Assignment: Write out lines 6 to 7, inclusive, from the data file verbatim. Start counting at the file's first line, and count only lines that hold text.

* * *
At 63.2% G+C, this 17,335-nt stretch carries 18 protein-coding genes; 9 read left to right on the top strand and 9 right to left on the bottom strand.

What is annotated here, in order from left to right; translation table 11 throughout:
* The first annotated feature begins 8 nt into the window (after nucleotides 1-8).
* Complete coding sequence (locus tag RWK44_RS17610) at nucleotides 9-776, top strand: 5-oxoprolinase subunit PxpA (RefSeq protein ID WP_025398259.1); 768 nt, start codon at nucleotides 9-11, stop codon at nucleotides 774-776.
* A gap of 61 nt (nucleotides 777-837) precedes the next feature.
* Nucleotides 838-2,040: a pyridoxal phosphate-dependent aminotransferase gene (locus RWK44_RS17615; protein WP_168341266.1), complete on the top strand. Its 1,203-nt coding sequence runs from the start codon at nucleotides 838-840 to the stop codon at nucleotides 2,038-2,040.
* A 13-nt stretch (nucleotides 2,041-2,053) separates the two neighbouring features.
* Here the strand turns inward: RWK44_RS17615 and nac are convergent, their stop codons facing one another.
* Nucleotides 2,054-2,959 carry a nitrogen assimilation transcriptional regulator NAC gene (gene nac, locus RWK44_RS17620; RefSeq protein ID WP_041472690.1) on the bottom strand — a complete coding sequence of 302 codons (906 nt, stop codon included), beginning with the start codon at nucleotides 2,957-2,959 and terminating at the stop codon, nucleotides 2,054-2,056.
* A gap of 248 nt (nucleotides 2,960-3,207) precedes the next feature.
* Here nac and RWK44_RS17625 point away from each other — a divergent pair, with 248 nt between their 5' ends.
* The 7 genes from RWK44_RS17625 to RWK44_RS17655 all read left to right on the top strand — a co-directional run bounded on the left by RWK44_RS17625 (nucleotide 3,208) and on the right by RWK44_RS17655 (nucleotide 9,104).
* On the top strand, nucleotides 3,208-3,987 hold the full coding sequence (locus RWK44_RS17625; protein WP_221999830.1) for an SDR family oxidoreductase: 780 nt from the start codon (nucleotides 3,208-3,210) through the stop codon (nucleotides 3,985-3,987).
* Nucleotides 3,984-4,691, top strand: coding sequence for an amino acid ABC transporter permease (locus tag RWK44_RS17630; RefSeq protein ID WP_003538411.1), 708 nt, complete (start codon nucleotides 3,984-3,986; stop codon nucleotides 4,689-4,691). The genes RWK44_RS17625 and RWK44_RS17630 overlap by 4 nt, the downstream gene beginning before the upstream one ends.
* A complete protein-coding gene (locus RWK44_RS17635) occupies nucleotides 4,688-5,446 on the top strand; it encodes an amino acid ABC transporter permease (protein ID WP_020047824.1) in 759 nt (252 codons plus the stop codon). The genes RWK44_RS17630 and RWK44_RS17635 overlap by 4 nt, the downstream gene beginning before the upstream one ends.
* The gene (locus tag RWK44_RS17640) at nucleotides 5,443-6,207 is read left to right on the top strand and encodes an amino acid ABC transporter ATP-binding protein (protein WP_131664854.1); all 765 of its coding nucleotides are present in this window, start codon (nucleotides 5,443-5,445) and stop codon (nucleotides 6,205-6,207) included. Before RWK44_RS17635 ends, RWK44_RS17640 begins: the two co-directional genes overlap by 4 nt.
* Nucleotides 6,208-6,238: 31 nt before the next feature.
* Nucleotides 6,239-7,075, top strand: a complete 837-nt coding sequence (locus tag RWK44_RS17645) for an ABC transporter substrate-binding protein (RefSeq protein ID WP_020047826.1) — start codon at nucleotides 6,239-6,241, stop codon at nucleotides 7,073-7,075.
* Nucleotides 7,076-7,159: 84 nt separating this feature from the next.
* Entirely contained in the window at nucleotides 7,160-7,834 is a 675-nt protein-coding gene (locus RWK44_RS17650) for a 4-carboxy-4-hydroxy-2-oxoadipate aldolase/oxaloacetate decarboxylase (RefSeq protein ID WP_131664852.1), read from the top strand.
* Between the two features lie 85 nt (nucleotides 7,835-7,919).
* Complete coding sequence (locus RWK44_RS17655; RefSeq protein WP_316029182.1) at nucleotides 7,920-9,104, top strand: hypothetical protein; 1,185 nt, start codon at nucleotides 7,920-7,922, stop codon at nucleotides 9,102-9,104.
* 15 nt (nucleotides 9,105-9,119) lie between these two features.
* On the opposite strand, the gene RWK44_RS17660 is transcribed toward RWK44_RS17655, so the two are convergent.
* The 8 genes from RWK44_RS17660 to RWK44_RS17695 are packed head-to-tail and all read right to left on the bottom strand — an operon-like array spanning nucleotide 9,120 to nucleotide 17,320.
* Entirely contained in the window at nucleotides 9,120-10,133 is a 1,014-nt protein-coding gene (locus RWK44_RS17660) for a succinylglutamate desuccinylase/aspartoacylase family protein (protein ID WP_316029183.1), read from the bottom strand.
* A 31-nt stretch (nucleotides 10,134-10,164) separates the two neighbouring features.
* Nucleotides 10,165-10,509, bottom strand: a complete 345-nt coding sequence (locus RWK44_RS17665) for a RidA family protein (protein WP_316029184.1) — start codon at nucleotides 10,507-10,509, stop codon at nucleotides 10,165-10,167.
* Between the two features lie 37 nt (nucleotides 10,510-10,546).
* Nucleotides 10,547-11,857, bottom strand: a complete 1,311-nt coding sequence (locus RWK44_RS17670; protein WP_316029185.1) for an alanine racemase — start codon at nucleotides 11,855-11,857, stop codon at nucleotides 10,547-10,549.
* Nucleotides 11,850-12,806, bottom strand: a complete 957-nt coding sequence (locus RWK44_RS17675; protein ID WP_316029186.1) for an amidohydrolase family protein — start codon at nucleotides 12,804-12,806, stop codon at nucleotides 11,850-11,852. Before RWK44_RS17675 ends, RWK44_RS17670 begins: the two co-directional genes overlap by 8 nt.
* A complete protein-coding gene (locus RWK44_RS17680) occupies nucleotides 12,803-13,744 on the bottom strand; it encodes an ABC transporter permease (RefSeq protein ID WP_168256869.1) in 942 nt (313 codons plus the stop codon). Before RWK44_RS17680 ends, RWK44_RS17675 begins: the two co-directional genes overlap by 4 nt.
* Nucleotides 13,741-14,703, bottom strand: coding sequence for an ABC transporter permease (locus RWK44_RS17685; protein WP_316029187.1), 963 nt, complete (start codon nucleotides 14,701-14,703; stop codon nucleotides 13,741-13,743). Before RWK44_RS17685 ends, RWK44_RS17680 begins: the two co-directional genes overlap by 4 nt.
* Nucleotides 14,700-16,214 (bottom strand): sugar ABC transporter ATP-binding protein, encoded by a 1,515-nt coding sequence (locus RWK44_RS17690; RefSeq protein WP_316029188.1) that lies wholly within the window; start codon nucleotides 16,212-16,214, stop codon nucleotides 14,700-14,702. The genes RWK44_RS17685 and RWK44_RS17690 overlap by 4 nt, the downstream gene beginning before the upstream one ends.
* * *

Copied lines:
* Nucleotides 838-2,040: a pyridoxal phosphate-dependent aminotransferase gene (locus RWK44_RS17615; protein WP_168341266.1), complete on the top strand. Its 1,203-nt coding sequence runs from the start codon at nucleotides 838-840 to the stop codon at nucleotides 2,038-2,040.
* A 13-nt stretch (nucleotides 2,041-2,053) separates the two neighbouring features.